Trailer Safety: 5 Basics Every Trailer Owner Should Do

When it comes to towing heavy equipment on fast-moving, crowded roads, it’s obvious that trailer safety should be prioritized above all else. Remember, towing a trailer is not like driving a car or a truck. Everything takes a little longer and requires a stricter attention to details. To keep you and everyone else on the road safe, here are five things every trailer owner should do before pulling out onto the street.


1. Know the Right Tongue Weight

Tongue weight should be set to 10-15% of the trailer’s overall weight for stability. If the rear suspension on the towing vehicle isn’t strong enough for this, try an equalizing hitch to shift some of the weight to the front axle. Equally distributing the weight of a trailer and knowing what your vehicle can accommodate are two ways to lengthen your trailer life and optimize safe travel.

2. Secure the Trailer Load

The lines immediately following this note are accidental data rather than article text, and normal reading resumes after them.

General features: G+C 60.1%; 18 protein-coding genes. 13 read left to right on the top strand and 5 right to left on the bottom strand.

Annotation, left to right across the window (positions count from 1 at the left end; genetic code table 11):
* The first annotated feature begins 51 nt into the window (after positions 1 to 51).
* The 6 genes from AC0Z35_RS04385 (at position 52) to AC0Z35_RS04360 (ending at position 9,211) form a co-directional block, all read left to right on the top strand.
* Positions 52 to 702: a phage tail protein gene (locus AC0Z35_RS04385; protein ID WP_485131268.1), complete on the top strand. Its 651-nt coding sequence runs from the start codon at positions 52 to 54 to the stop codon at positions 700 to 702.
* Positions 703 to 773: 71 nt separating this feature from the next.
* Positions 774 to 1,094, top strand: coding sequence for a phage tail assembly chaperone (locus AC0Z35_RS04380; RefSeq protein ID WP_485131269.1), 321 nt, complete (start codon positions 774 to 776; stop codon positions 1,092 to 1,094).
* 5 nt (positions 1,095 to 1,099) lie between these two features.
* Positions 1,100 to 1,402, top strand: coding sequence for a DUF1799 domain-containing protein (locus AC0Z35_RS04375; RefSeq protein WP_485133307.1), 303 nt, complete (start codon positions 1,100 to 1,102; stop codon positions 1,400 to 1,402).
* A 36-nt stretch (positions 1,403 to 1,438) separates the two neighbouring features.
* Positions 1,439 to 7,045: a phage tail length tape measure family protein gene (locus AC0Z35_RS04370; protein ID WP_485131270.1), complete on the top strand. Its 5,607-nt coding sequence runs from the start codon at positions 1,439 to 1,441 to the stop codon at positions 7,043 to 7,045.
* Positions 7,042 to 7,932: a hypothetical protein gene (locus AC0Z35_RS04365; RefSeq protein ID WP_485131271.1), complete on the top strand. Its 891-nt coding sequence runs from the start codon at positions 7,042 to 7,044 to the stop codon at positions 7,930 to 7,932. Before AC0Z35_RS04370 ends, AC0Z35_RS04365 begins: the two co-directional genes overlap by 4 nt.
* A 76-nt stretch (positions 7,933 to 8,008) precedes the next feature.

When traveling with a heavy load or large items, all items must be securely fastened so they don’t move or fall off. No matter how secure the ties are, they will loosen over time with all the movement from the road. Be sure to check them periodically throughout the trip.

3. Check Tire Pressure

Tire pressure for trailers need to be monitored more often than with regular vehicles. The tires should be checked before towing every trip. Tires should be checked periodically throughout a long trip. Maximized tire pressure will help the tires run cooler and save on gas.

4. Follow the Four Second Rule

When towing a trailer, always leave more than four seconds in between you and the vehicle in front of you. The trailer makes all processes (speeding up and slowing down) take longer and it’s important to give yourself and your trailer time to react for sudden stops or traffic incidents. A longer gap should be considered if towing a heavier load.

5. Check the Brakes

It’s essential for all vehicles to make sure that your breaks are functioning properly, especially when a trailer is involved. Check your trailer’s brakes at the beginning of the trip by sliding the brake controller lever over an inch or so to activate the breaks. This will ensure that everything is safe to travel.

Trailer safety involves more than just five basic tips, so be sure to familiarize yourself with everything you need to know before going out on the road. These processes may seem tedious and repetitive, but they are imperative to successful road and trailer safety. Remember: safety first – always!